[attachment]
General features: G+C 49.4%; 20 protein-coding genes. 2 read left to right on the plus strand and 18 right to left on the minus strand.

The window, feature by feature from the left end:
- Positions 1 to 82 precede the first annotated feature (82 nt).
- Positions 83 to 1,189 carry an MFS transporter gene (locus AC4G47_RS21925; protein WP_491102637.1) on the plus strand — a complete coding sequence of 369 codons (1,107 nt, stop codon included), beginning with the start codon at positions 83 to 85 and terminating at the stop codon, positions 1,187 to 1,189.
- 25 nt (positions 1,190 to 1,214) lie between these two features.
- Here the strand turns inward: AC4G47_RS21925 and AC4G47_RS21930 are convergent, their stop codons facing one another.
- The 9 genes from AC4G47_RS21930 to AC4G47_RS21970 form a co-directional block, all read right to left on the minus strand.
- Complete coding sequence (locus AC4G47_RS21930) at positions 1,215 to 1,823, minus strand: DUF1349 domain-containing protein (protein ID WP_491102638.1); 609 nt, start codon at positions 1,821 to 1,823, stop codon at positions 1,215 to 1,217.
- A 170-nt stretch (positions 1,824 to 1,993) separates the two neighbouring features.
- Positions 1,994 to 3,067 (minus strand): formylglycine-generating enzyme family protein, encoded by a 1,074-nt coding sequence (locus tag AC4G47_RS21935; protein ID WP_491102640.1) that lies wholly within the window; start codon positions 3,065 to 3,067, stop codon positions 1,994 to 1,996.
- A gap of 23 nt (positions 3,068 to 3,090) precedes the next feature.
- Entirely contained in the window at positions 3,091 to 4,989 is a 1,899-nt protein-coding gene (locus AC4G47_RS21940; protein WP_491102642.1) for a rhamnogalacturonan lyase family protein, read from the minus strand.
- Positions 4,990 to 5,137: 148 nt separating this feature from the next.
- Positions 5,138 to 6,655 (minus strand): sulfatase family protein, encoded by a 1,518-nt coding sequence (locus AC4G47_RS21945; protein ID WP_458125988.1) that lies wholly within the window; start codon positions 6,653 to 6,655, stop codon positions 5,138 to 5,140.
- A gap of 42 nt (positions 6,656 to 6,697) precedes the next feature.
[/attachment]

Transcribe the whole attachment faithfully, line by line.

General features: G+C 49.4%; 20 protein-coding genes. 2 read left to right on the plus strand and 18 right to left on the minus strand.

The window, feature by feature from the left end:
- Positions 1 to 82 precede the first annotated feature (82 nt).
- Positions 83 to 1,189 carry an MFS transporter gene (locus AC4G47_RS21925; protein WP_491102637.1) on the plus strand — a complete coding sequence of 369 codons (1,107 nt, stop codon included), beginning with the start codon at positions 83 to 85 and terminating at the stop codon, positions 1,187 to 1,189.
- 25 nt (positions 1,190 to 1,214) lie between these two features.
- Here the strand turns inward: AC4G47_RS21925 and AC4G47_RS21930 are convergent, their stop codons facing one another.
- The 9 genes from AC4G47_RS21930 to AC4G47_RS21970 form a co-directional block, all read right to left on the minus strand.
- Complete coding sequence (locus AC4G47_RS21930) at positions 1,215 to 1,823, minus strand: DUF1349 domain-containing protein (protein ID WP_491102638.1); 609 nt, start codon at positions 1,821 to 1,823, stop codon at positions 1,215 to 1,217.
- A 170-nt stretch (positions 1,824 to 1,993) separates the two neighbouring features.
- Positions 1,994 to 3,067 (minus strand): formylglycine-generating enzyme family protein, encoded by a 1,074-nt coding sequence (locus tag AC4G47_RS21935; protein ID WP_491102640.1) that lies wholly within the window; start codon positions 3,065 to 3,067, stop codon positions 1,994 to 1,996.
- A gap of 23 nt (positions 3,068 to 3,090) precedes the next feature.
- Entirely contained in the window at positions 3,091 to 4,989 is a 1,899-nt protein-coding gene (locus AC4G47_RS21940; protein WP_491102642.1) for a rhamnogalacturonan lyase family protein, read from the minus strand.
- Positions 4,990 to 5,137: 148 nt separating this feature from the next.
- Positions 5,138 to 6,655 (minus strand): sulfatase family protein, encoded by a 1,518-nt coding sequence (locus AC4G47_RS21945; protein ID WP_458125988.1) that lies wholly within the window; start codon positions 6,653 to 6,655, stop codon positions 5,138 to 5,140.
- A gap of 42 nt (positions 6,656 to 6,697) precedes the next feature.